Now imagine that person telling the whole story of Cinderella at that pace. And that one isn’t even that bad. Now imagine reading 50 more of those.
What’s worse is when you try to compare two stories and your brain starts swirling because you, as the non-impaired reader, know the story of Cinderella and can’t help but fill in the details that are missing, and you subconsciously correct the paraphasias (“surely they meant ‘maid’, not ‘main’”), and after you read a few you can’t remember which story was which because they’re all the same damn Cinderella. And my brain is starting to bleed out of ears and nose and lacrimal ducts, but I have to read these all in one sitting to ensure intra-rater reliability and fuck … Cinderella will be here all night.
" … researchers have been able to detect at least two proteins that are normally found in brain cells and are released when the cells break open after somebody suffers a brain injury … the level of proteins released from the injured cells are high enough, that they cross the blood-brain barrier and therefore can be detected in measurable quantities."
For people who work with brains, traumatic brain injuries are a big deal. TBIs are astonishingly prevalent and what’s sad about that is that they are almost 100% preventable. In adults, most TBIs are due to car accidents. Gunshoot wounds are the second most common cause but 90% of people with GSWs to the head die before they suffer the long-term effects of a TBI. In children and the elderly, as Tristan found out, most cases of TBI are caused by abuse.
Without confirmed brain imagine evidence, it’s really hard to diagnose a child or an elderly person with TBI. Typically, babies and elderly people don’t report being abused or having had an accident, because they can’t. Clinicians see these people after the fact and have to piece the story together as to how the TBI has affected the person’s life. And because each brain is different and so is each injury, the patterns of impairment following TBI are diverse and very greatly in severity.
In young children who are still developing it’s hard to know what aspects of their behavior are developmental and what aspects are caused by environmental differences. For example, if a child fails to meet a developmental milestone it could be due to genetics, environment (e.g., abuse or TBI), or a combination of both. It’s impossible to know after a TBI what a child’s developmental potential could have been.
In elderly people, diagnosing TBI is difficult because they may have suffered other brain injuries across their lifespan (e.g., strokes). In people with dementia or declining cognition it can be hard to get an accurate report of whether they are being abused.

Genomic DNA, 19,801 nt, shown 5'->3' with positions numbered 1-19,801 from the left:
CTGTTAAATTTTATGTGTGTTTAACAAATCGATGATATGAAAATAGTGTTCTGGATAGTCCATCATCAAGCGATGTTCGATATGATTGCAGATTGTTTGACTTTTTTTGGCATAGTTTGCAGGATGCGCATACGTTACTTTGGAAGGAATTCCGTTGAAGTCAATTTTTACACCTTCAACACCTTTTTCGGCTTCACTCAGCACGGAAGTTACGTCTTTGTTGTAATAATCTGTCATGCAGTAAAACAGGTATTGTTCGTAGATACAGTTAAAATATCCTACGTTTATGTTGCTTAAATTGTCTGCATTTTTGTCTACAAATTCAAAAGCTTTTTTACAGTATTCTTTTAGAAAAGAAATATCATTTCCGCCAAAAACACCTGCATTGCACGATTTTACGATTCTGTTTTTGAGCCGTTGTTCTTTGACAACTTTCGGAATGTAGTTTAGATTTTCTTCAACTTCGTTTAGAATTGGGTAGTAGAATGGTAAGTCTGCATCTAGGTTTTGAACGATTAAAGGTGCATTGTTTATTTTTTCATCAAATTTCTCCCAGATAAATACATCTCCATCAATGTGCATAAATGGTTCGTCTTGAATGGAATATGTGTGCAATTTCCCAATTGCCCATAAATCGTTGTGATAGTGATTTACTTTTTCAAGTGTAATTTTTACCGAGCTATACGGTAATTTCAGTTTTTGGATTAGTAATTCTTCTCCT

A blood test would help establish evidence in cases of suspected abuse in both of these vulnerable populations; Ihope this becomes widely available soon.
Sidenote: There’s been a lot of news recently about the cumulative effects of TBI on the brains of athletes in contact sports, especially football. Once it comes out just how much trauma is being done to football player’s brains, the NFL is going to be in serious trouble. I can’t wait to see how they’ll boycott this blood test.
In my mind, the question was settled: great blue herons are enormous. This one was big enough to cause me to stall my bike alongside the path and stare out into the marsh. Even from this distance he was impressively large, dominating the shallow pool. I looked at him skeptically: it seemed improbable that so much bird could be supported on so little leg. I thought, we’d be about evenly matched, me and that heron. Ankle deep in the frigid Boulder creek we could have looked directly into each other’s eyes- though I probably had 90 pounds on him. He turned toward me, and shook his head disapprovingly. “You wanted to know, and I came here to answer your question. Don’t pick a fight just because it’s not what you wanted to hear”.
Wise heron, I assented, you’re right. When he took off, I imagined he was a pterodactyl flying back to the Cretaceous, though probably he just flew around the bend in the creek to some secret place where I couldn’t follow or pester him any further.
I got back on my bike and headed home, thinking how uncanny it is that the answer finds you when you finally get the nerve to ask the question. And then I thought how this was one of those times when the allusion doesn’t make sense if you don’t understand the original reference.